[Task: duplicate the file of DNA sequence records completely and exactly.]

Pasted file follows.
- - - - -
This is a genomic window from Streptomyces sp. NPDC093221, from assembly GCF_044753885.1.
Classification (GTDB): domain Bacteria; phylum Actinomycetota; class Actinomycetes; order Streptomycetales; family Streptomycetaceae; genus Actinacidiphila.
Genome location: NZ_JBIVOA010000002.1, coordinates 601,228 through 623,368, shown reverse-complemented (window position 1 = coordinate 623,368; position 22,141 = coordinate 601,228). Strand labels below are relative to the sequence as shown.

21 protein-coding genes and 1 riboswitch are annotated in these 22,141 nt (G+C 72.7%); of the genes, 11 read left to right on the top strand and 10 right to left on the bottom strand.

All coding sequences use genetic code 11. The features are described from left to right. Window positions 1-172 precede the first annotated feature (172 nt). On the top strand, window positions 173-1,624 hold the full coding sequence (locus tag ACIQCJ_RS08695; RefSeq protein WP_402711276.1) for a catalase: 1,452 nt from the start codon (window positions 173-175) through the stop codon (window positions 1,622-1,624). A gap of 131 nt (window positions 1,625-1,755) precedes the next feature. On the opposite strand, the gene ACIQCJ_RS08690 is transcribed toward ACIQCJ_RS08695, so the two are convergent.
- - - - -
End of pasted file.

This is a genomic window from Streptomyces sp. NPDC093221, from assembly GCF_044753885.1.
Classification (GTDB): domain Bacteria; phylum Actinomycetota; class Actinomycetes; order Streptomycetales; family Streptomycetaceae; genus Actinacidiphila.
Genome location: NZ_JBIVOA010000002.1, coordinates 601,228 through 623,368, shown reverse-complemented (window position 1 = coordinate 623,368; position 22,141 = coordinate 601,228). Strand labels below are relative to the sequence as shown.

21 protein-coding genes and 1 riboswitch are annotated in these 22,141 nt (G+C 72.7%); of the genes, 11 read left to right on the top strand and 10 right to left on the bottom strand.

All coding sequences use genetic code 11. The features are described from left to right. Window positions 1-172 precede the first annotated feature (172 nt). On the top strand, window positions 173-1,624 hold the full coding sequence (locus tag ACIQCJ_RS08695; RefSeq protein WP_402711276.1) for a catalase: 1,452 nt from the start codon (window positions 173-175) through the stop codon (window positions 1,622-1,624). A gap of 131 nt (window positions 1,625-1,755) precedes the next feature. On the opposite strand, the gene ACIQCJ_RS08690 is transcribed toward ACIQCJ_RS08695, so the two are convergent.